Tidelines – August 31, 2017
“It can be like Jurassic Park out here,” said Cat as he finished putting out a well-calculated mix of teasers, dredges, flat lines, and rigger baits off the 51’ Carolina Sportfisherman.
The trolling spread was out, and the air (and water) was full of possibility. We could hook a 1000 pound blue marlin, release a billfish grand slam, or pull in double digit numbers of white marlin, and since our offshore fishing day was also the day of the solar eclipse, the sense of possibilities and the mystique of the unknown that accompanies heading out into the fertile waters off Oregon Inlet seemed more heightened than usual.
Capt. Jay Kavanagh and Mate Cat Peele, on the charter boat “Bite Me,” were once again docked at slip B5 in Pirate’s Cove, rewarding themselves with a month of chasing white marlin after a long, hot summer of bailing mahi, and Fisherman’s Post was lucky enough to reunite with Jay and Cat during one of their therapeutic days of reconnecting with everything they love about fishing.
Zakk (employee, who helps me make money), Owen (son, who never runs out of ways to cost me money), and I had made the 10-minute run from Dare Haven Motel in Manteo, stopping briefly for coffee at the 7-11, to meet at the docks a little before 5:00 am and head out Oregon Inlet about 20 or so miles to find billfish. The white marlin in the area hadn’t yet focused in one predictable area, needing, as Cat believed from observations of previous seasons, a really good northeast wind before they would concentrate, so on our day the chances of whites, sails, and blues were all about the same.
Cat and Jay’s attention to detail is a large part of the reason that they are successful, so we listened intently as Cat went over some instructions for what to do when a fish is on.
First he showed us the lever on the electronic winches that controlled the dredges, reminding at least twice that you have to physically turn the switch off to stop the retrieve from coming all the way into the boat (which, apparently, would be very bad).
Then he instructed me to stand by one of the longer baits if I see him go to a flat line or grab a pitch bait. If the fish disappears and/or falls back, he explains, then sometimes the fish will go to one of the baits further out, and having the rod in hand—with the clicker off and in free spool, with hands holding the spool and pointing the rod at the rigger—gives a better feel for whether or not the fish is there and banging and tugging at the bait.
Our trial run came soon enough when we trolled near an acre of bait nervously gathered on the surface. A rigger line popped and drag started to pull. Owen got called to the rod, a belt went on (since all the “Bite Me” rods that day were stand-up tackle), and he did exactly what we had told him to do. It was simple—just listen to everything Cat says. Fortunately for us, a suspected bonita turned out to be our first blackfin of the day.
We landed a handful more blackfins, focusing on that same area of bait, and then it happened. Cat sprinted for the left flat line. A blue marlin, which he and Jay would later estimate at about 400 lbs., had come up under our left teaser.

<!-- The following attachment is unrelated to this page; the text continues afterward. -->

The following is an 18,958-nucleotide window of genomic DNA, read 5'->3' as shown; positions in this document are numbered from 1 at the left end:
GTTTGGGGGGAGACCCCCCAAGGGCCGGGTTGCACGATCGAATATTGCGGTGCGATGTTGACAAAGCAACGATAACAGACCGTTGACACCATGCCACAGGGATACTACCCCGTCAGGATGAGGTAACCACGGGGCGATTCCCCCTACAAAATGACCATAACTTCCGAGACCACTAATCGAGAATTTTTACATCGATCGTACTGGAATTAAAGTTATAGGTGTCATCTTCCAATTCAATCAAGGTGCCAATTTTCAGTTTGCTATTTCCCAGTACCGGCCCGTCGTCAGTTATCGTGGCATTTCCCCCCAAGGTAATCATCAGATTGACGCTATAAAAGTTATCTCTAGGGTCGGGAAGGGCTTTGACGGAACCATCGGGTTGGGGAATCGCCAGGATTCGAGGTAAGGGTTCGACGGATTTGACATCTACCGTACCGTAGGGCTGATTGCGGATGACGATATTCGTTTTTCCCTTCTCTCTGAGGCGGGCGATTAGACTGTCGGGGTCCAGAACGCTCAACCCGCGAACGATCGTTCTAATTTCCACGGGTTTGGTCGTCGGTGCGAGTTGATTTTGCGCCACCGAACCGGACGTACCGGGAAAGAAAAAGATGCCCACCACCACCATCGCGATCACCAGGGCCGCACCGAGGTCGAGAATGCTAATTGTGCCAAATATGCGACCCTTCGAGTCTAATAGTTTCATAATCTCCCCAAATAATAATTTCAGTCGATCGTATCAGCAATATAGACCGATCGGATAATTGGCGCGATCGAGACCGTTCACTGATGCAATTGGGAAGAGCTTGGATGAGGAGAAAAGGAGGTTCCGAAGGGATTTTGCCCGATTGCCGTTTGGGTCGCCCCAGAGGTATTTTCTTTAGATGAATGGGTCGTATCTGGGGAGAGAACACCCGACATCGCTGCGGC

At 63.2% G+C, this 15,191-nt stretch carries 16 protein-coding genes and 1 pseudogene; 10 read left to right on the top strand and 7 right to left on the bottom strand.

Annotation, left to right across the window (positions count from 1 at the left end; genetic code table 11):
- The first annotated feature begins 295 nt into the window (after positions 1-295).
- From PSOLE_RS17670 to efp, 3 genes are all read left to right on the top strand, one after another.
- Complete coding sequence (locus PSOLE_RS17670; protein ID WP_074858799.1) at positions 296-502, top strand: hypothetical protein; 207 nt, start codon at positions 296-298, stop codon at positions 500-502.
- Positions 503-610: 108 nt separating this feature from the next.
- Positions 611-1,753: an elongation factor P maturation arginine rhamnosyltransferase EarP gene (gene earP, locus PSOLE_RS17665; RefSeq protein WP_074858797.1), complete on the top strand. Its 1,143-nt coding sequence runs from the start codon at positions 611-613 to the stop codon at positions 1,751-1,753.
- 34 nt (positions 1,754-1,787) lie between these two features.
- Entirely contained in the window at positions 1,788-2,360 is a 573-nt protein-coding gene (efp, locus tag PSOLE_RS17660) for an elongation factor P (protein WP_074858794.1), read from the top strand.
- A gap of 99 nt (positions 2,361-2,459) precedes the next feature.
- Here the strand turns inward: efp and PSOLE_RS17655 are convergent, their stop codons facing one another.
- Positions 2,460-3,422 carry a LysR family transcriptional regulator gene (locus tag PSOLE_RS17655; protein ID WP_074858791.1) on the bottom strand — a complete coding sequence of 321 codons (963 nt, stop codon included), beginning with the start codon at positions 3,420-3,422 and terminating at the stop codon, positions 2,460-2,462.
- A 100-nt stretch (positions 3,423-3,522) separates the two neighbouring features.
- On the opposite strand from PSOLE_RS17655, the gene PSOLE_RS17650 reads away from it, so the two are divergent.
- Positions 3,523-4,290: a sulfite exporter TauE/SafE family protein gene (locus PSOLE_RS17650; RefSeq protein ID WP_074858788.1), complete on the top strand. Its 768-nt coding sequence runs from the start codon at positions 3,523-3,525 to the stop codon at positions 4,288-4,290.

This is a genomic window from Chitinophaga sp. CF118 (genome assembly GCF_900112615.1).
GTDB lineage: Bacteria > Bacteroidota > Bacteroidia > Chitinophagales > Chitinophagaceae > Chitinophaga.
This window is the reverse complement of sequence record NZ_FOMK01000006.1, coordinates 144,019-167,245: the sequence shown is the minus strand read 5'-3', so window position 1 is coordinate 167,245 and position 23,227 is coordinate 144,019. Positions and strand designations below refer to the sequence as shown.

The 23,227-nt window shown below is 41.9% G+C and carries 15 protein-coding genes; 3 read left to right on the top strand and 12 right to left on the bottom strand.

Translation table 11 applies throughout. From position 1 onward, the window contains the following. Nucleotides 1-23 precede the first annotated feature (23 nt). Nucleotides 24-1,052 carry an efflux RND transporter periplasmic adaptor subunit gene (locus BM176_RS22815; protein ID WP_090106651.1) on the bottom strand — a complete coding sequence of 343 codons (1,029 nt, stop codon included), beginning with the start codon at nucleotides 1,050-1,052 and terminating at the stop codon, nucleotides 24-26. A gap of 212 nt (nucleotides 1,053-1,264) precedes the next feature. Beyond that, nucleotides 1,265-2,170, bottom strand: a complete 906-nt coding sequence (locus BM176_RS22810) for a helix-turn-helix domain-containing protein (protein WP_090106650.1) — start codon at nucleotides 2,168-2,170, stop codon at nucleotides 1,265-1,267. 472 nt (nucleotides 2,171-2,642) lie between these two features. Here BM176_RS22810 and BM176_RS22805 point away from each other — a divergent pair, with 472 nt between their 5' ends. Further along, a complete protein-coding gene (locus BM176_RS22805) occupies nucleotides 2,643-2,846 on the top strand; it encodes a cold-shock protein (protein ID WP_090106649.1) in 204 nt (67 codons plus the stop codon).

The bite seemed to play out in several Acts. Act I had the blue marlin, aggressive and full of color, come up on the left teaser, move to behind the left dredge, and then disappear. In Act II the blue reappeared under the right teaser, moved to the right dredge, and then disappeared a second time. For Act III, our blue once again showed on the left teaser, and this time Cat immediately had a spanish mackerel pitch bait in its line of sight. The blue took a few bill swipes at the pitch bait, but Cat kept patient, not wanting to give the bait until the blue was absolutely ready.
“When a blue marlin is ready to eat,” Cat would explain to me later, “he lets you know. The most common mistake people make is they feel a tap and let the bait go. If you free spool the bait too soon, then you drop it behind the fish.”
“When a blue really takes it, they almost bird’s nest it, or they burn your thumb,” he continued. “That’s when you want to let it go—when your thumb’s burning.”
The blue marlin, as predicted, let Cat know it was ready. Cat gave the blue the bait, and then the 50-wide stand-up tackle doubled over, line continuing to peel out long after I was handed the rod and strapped into the fighting belt and harness. A huge first run, several jumps, a long session of give and take, more jumps, more give and take, and then Cat had the leader in hand, and while fighting the fish was a heart-pounding, adrenaline-pumping battle royal, the hold-your-breath, hair-on-end drama of watching a huge blue-black-silver predator, striped with anger, move like a king from one offering to the next before please please please please please eating a pitch bait is the memory of this day that will outlast all others, even easily upstaging the first solar eclipse in nearly 100 years.
If billfish action is what you crave, and you like having a knowledgeable, hardworking, experienced team helping you achieve those billfish goals, then look to the “Bite Me” with Capt. Jay Kavanagh and Mate Cat Peele.
Hatteras Harbor Marina, their berth 11 months a year, is where they can be found chasing down mahi, yellowfins, blackfins, and wahoo for anglers looking to fill a cooler (or two or three), but just about any time from May to October, fishing with these guys also means you can target billfish, or at least always have a shot at one.
To find your own “Bite Me” possibilities and unique blue water experience, offshore trips where fighting the fish may be a denouement, visit their website at www.fishbiteme.com, or give Jay a call at (252) 996-0295.
You, too, may find that all the Gulf Stream’s a stage, and all the men and women and fish merely players; they have their exits and their entrances…